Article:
My first year was a whirlwind of memories. There were a seas of new faces in not only my students and co-workers, but in all the other foreign teachers who came to the tiny country seeking new adventures, work experience, fun, perhaps even a delay of reality. I easily adapted to my new surroundings and loved my little apartment with the fabulous view of a very handsome mountain. Teaching high school students was often more challenging than any job I had ever held. But warm friendships were formed and I remain in touch with a good handful of the, then seniors who are now 28… some married, some with children.
I was apprehensive to transfer to my new job, but it turned out to be the best decision. It required some effort to get settled in all over again, but the pay off was a new office full of supportive co-workers and the chance to teach the tiniest and cutest kids imaginable. For four years, I danced, sang and gestured to get the English meaning across. I played dodgeball almost every day at lunch. Lunchtime with teachers helped me better understand their language. I made so many new friends, big and small, old and young. I traveled. I listened. I absorbed. I laughed, cried, ate, drank and embraced that amazing culture. Along the way, I shared all the highlights with you.
When the time came for me to leave, I wasn’t ready for the journey to end. But it was clear that this was a chapter in my life and that turning the page would begin a different, yet also exciting adventure. A new story was ready for me. The goodbyes were bitter sweet, the sentiments genuine and special. The friendships were real and celebrated.
There are countless moments that are so easily recalled with great fondness and affection. A word might pop into my head, a photo will catch my eye as the cover of a digital album, or a craving for any number of specialty foods creeps into my belly. In those moments, I pause to honor the memory, remember a face, hear a voice or a laugh. I miss it. I miss that life, that work, those people, that version of me.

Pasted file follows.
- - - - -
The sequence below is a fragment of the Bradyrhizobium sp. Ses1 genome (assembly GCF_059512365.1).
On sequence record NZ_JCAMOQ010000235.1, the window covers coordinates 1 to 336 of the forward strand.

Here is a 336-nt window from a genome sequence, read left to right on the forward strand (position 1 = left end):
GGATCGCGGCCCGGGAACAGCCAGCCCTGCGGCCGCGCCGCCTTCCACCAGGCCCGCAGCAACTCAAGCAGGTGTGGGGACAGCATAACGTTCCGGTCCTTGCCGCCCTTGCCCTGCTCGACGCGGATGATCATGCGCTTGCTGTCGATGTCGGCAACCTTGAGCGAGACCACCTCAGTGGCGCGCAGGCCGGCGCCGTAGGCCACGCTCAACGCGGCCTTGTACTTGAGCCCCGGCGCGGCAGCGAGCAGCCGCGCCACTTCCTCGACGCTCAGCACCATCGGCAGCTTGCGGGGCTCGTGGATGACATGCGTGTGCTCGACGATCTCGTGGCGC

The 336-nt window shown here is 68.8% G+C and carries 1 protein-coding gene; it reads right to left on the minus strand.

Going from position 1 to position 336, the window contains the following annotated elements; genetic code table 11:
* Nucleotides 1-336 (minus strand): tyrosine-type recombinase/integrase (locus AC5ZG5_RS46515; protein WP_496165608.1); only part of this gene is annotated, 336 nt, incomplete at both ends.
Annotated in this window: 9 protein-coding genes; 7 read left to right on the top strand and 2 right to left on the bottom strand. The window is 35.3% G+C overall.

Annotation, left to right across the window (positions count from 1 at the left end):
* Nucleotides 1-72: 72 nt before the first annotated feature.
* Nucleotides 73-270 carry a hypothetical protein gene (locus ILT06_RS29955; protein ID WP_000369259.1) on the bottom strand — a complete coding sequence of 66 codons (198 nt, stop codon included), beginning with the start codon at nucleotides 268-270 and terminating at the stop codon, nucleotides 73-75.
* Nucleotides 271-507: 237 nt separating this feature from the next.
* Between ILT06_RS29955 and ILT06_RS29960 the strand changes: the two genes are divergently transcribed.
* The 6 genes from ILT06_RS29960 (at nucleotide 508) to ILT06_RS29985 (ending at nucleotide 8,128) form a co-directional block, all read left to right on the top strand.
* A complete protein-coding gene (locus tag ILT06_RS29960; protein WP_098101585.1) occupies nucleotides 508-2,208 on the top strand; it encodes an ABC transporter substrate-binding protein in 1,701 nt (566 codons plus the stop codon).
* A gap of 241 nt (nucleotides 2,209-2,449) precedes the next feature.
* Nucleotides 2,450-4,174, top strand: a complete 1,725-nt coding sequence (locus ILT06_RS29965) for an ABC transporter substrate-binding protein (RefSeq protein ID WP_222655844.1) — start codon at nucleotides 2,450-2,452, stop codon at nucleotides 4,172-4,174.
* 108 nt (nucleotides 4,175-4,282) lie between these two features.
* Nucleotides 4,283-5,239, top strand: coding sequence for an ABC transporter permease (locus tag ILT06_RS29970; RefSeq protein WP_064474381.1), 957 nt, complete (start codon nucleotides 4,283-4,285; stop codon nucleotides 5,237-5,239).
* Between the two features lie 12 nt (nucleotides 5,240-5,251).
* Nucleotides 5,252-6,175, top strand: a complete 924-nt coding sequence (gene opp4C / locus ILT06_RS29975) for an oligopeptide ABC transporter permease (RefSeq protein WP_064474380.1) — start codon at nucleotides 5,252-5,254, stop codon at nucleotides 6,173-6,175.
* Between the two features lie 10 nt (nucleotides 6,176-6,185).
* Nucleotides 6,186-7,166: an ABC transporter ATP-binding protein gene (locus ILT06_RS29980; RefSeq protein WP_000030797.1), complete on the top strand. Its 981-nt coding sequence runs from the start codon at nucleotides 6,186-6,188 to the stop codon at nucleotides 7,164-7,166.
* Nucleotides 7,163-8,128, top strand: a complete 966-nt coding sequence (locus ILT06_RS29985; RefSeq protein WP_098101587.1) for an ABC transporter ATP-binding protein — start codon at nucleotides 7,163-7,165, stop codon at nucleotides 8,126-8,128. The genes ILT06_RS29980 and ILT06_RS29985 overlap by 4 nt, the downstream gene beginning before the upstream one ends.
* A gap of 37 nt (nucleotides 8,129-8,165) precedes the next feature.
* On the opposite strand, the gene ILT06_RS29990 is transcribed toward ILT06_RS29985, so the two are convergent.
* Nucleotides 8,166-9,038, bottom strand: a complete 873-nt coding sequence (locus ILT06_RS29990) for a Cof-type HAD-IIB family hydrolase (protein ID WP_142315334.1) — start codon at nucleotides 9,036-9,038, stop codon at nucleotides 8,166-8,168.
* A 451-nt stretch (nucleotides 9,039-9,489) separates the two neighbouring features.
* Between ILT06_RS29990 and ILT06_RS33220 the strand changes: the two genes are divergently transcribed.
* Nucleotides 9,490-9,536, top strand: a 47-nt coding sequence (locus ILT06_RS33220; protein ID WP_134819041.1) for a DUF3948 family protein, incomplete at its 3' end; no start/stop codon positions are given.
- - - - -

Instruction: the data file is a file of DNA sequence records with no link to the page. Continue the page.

Ten years ago on July 28, 2002, I packed my bags and boarded a one-way flight to Japan. And it changed me forever. Surely, that’s something worth celebrating.
Wishing all of you a wonderful holiday season and merry celebrations. As I was going through some of my boxes a few weekends ago (I still have not unpacked them all!), I came across some old cookbooks and Food & Wine Magazines I’ve saved for their stellar recipes. As many of you know, I love to bake during the holidays and serve as the family head chef for the big dinners. One of my absolute favorite recipes is from a December 1992 F&W Magazine article on holiday parties. So here’s my small gift to you this year, the ultimate, the delicious, the amazing:
Makes 80 bite-sized brownies
2 pounds milk chocolate chips or chopped milk chocolate
1/4 cup instant coffee granules
2 sticks (1/2 pound) unsalted butter, at room temperature
2 cups sugar
3 tablespoons vanilla extract
1 teaspoon cinnamon
1 teaspoon salt
2 cups flour
1. Preheat over to 375°. Lightly grease four 8-inch square foil cake pans.
2. Place the chocolate and coffee in a double boiler over simmering water. Stir occasionally until the chocolate melts.
3. In a large bowl, using an electric mixer, beat the butter until fluffy. Gradually beat in the sugar, scraping down the sides as necessary. Beat in the eggs, two at a time, beating until the mixture is pale yellow, about 3 minutes. Stir in the vanilla, cinnamon and salt, then carefully beat in the the melted chocolate and coffee mixture until combined. Beat in the flour; you may have to finish this by hand.
4. Scrape the batter into the prepared pans. Bake for 35 minutes, until puffed, cracked and slightly resistant to the touch. Let cool on a rack, then cover and refrigerate overnight. To serve, cut each cold brownie square in 20 pieces.
Seriously – these are the BEST brownies I have ever had! I hope you enjoy making them and more so, eating them! They go great with coffee! ;p And if you really want to kick it up a notch, you can top each brownie with a dollop of chocolate frosting and a chocolate-covered espresso bean. Divine! Happy Holidays everyone!
The group of friends in this picture is the group I used to teach on Wednesday nights. I only taught them for one year, but we became so close and traveled often. It was with this group that I took a lot of road trips in Japan. They even teased me on this visit how I don’t fall asleep in the car, but have wide eyes and look out the window (little do they know I’ve been that way all my life – ask my parents!).
With them, I saw the amazing thatched roof houses in Shirokawa, a much more rural part of Kyoto, went tonbodama hunting in Osaka and visited the old postal towns of Tsumago and Magome. We also had a cooking exchange; they loved the Mexican food I made for them!
With a jam-packed schedule for this visit, we had just one evening together. We organized a home party at Katsumi and Setsuko’s, the place where we used to gather for our class. I made guacamole, or as the Japanese love to call it, “avocado food.” Everyone made tasty dishes and Katsumi made sure there was plenty of beer!